Satellite Expert Takes the High Road to Help Improve Agriculture

Dr. Alyssa Whitcraft takes an extremely high view when it comes to finding ways to sustainably feed the world’s 7.67 billion and growing population.

The deputy director and program manager for NASA Harvest, Whitcraft uses satellite imagery to collect data on agricultural areas worldwide, monitoring croplands, predicting crop yields, and issuing climate hazard warnings. NASA Harvest’s goal is to use this high-flying data to help decision makers (from farmers to political leaders) worldwide make better decisions about food security and production.

In a recent 4Front podcast, Whitcraft explained how the Harvest Program began and how it could help the world produce more food while improving the environment.

A native of Santa Barbara, California, Whitcraft knows more than a little about growing things: Her parents started one of the first wineries in southern California. But in college, she gravitated toward the field of remote sensing, with a particular focus on monitoring ecosystems. After graduating from the University of California Los Angeles with dual degrees in International Development Studies and Geography, her graduate work took her to the University of Maryland’s (UMD’s) Geographical Sciences Department, which is considered a leader in the satellite-based remote sensing.

She was there in 2011, a year that saw major droughts worldwide that drove up food prices and their volatility. In response, the G20 international forum launched the Group on Earth Observations Global Agricultural Monitoring (GEOGLAM) to use satellite data to provide early, transparent information on crop condition and production outlooks. The work was demanding, but she nevertheless found the time to complete her NASA-funded Ph.D. in 2014, and has been working in the GEOGLAM Programme Secretariat ever since.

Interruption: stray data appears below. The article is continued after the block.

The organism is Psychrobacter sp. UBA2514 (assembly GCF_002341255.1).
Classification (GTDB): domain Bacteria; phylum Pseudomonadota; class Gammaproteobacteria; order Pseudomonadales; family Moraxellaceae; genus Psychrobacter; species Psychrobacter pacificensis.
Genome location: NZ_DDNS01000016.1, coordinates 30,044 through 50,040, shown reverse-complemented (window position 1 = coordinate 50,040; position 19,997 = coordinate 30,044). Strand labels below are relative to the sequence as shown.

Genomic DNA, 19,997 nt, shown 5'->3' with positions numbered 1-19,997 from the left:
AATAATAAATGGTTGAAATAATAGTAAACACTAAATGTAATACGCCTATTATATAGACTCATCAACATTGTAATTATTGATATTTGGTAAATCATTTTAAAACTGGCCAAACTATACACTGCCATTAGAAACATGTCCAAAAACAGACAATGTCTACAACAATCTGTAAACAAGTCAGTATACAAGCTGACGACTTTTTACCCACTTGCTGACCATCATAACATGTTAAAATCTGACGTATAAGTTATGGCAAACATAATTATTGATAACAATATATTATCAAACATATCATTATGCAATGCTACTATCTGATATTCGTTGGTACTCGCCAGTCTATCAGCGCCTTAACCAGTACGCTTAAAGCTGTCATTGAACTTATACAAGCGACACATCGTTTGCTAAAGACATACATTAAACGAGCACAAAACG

Although it’s known primarily for its space exploration, NASA has been investing in satellite technologies for agricultural research since 1972. In 2017, the administration issued a solicitation to develop a cohesive satellite-based agricultural monitoring program. Whitcraft, along with fellow UMD Professors and GEOGLAM collaborators Inbal Becker-Reshef and Christopher Justice, jumped at the chance, and they were awarded the program.

Three years later, the program has grown significantly and has drawn on additional funding to explore sustainable and regenerative agriculture. A big area of focus today is using farming practices to trap airborne carbon in soil. In the United States, sequestration pulled down 16.6 million metric tons of carbon into cropland in 2018, according to a February report issued by Farm Bureau, an independent volunteer organization representing farmers and ranchers.

Those efforts may get a boost from the Biden administration, which has proposed funneling $30 billion in USDA Commodity Credit Corp. farm aid funding into a program that would, among other things, pay farmers to implement carbon-sequestration practices.

That development is encouraging, but “we need some more research,” Whitcraft observes, to both better understand the processes mediating carbon sequestration and soil health in agriculture, as well as to develop robust and repeatable Monitoring, Reporting, and Verification (MRV) schema. Satellite remote sensing offers valuable tools to measure the world’s carbon dynamics, “so we’re trying to develop these common yardsticks across sectors—public, private—and have a pre-competitive forum for folks to come together and mutually move the needle on understanding what we need to do to make agriculture [a net benefit] to the climate.”

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